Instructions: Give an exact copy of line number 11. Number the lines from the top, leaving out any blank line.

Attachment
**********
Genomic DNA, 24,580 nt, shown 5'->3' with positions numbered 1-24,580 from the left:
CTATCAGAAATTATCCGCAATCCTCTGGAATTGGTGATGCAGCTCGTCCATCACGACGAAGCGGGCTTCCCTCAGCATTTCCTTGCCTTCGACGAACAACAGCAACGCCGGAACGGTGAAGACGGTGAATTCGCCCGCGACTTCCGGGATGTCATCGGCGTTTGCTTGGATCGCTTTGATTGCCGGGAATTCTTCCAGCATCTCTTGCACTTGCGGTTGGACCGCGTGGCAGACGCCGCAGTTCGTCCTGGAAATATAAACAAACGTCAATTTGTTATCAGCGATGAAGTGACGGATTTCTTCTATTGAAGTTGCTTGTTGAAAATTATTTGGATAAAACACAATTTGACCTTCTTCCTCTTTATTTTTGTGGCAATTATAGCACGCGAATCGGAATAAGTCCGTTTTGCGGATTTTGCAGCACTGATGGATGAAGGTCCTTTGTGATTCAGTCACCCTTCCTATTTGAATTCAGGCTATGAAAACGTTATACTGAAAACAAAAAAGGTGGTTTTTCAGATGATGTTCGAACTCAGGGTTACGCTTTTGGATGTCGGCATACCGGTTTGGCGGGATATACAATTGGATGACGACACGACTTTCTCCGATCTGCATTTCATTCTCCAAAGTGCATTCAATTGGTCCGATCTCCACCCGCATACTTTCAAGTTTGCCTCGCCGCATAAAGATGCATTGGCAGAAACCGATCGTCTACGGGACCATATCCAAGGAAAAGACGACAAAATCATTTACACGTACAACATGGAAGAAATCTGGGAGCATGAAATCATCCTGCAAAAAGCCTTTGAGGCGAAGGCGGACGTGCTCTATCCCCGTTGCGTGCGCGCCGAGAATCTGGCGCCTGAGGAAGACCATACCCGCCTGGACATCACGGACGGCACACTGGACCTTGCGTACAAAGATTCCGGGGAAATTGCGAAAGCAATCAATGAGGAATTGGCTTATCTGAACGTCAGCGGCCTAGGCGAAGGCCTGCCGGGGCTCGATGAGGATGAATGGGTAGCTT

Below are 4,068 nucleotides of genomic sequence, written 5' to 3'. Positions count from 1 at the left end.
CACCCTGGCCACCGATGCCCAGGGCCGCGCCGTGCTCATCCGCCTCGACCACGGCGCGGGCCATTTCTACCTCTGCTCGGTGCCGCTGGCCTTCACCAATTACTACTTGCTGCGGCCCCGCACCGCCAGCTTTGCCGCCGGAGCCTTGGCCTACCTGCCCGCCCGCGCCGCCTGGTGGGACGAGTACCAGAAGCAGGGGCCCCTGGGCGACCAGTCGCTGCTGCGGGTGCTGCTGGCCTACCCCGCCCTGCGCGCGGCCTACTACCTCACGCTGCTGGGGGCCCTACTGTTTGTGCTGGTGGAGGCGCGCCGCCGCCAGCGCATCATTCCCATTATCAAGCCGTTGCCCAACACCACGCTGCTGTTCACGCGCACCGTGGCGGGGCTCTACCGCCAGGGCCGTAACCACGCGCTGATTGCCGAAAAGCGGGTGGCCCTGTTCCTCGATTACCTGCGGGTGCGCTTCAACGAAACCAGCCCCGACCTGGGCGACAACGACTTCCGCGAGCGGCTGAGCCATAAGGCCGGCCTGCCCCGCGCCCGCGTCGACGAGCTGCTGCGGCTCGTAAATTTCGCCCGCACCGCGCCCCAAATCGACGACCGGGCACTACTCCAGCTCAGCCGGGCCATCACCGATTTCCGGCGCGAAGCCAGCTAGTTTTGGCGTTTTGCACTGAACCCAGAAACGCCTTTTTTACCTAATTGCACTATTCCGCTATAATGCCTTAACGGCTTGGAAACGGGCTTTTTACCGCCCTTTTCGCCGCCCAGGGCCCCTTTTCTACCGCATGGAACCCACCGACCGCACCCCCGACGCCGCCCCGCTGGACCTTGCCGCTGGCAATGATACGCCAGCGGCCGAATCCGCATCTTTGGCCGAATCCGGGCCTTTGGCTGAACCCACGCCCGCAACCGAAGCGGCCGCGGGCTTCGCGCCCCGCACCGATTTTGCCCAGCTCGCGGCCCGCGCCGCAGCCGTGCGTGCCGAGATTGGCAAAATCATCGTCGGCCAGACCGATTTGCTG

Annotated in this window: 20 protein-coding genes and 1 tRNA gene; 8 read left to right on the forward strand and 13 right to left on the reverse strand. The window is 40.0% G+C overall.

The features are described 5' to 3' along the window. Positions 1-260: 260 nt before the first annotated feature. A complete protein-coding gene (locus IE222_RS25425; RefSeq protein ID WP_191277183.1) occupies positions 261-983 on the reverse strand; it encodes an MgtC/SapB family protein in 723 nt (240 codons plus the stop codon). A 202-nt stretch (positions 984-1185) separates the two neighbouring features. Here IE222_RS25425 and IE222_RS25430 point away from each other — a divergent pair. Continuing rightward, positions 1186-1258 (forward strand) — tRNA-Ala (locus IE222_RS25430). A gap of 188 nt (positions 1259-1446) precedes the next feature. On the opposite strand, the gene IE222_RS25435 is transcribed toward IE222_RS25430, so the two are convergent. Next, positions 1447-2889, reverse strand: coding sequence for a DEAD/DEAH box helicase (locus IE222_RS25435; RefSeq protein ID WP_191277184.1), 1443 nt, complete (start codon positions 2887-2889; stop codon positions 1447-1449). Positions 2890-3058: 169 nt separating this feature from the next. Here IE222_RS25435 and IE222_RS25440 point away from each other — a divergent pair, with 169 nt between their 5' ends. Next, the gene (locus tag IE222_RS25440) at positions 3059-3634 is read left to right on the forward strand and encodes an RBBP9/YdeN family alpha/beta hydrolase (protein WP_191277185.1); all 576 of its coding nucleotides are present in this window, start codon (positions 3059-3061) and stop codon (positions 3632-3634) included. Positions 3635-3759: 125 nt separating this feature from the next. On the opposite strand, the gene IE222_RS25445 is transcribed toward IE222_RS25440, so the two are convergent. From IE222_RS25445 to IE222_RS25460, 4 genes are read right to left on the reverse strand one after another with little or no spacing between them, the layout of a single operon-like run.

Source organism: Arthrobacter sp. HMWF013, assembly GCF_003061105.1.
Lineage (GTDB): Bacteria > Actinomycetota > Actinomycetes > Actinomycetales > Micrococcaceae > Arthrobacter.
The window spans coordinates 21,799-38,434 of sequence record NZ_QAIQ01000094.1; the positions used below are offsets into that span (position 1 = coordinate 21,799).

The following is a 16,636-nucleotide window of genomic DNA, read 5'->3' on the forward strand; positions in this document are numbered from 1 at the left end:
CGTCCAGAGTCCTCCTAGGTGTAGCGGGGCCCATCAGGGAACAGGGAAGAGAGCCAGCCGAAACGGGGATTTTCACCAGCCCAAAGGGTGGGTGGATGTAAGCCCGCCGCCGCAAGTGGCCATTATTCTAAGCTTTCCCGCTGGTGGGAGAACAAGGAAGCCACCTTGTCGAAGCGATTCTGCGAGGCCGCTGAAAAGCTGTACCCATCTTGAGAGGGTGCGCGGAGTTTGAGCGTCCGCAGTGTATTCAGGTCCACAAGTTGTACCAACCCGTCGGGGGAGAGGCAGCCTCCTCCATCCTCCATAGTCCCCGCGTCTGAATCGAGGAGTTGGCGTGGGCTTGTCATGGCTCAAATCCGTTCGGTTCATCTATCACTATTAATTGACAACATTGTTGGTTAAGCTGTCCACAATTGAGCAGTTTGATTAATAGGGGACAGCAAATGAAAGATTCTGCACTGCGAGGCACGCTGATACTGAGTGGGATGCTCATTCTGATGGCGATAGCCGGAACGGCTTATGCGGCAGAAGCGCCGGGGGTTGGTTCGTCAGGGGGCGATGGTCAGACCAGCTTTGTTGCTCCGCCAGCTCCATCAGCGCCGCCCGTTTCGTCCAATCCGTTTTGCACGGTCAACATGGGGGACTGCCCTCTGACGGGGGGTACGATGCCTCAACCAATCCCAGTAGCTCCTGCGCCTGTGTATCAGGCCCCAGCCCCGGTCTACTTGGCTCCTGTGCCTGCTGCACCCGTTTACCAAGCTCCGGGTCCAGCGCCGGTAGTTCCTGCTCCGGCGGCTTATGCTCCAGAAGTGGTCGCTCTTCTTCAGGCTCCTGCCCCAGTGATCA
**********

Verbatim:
CGTCCAGAGTCCTCCTAGGTGTAGCGGGGCCCATCAGGGAACAGGGAAGAGAGCCAGCCGAAACGGGGATTTTCACCAGCCCAAAGGGTGGGTGGATGTAAGCCCGCCGCCGCAAGTGGCCATTATTCTAAGCTTTCCCGCTGGTGGGAGAACAAGGAAGCCACCTTGTCGAAGCGATTCTGCGAGGCCGCTGAAAAGCTGTACCCATCTTGAGAGGGTGCGCGGAGTTTGAGCGTCCGCAGTGTATTCAGGTCCACAAGTTGTACCAACCCGTCGGGGGAGAGGCAGCCTCCTCCATCCTCCATAGTCCCCGCGTCTGAATCGAGGAGTTGGCGTGGGCTTGTCATGGCTCAAATCCGTTCGGTTCATCTATCACTATTAATTGACAACATTGTTGGTTAAGCTGTCCACAATTGAGCAGTTTGATTAATAGGGGACAGCAAATGAAAGATTCTGCACTGCGAGGCACGCTGATACTGAGTGGGATGCTCATTCTGATGGCGATAGCCGGAACGGCTTATGCGGCAGAAGCGCCGGGGGTTGGTTCGTCAGGGGGCGATGGTCAGACCAGCTTTGTTGCTCCGCCAGCTCCATCAGCGCCGCCCGTTTCGTCCAATCCGTTTTGCACGGTCAACATGGGGGACTGCCCTCTGACGGGGGGTACGATGCCTCAACCAATCCCAGTAGCTCCTGCGCCTGTGTATCAGGCCCCAGCCCCGGTCTACTTGGCTCCTGTGCCTGCTGCACCCGTTTACCAAGCTCCGGGTCCAGCGCCGGTAGTTCCTGCTCCGGCGGCTTATGCTCCAGAAGTGGTCGCTCTTCTTCAGGCTCCTGCCCCAGTGATCA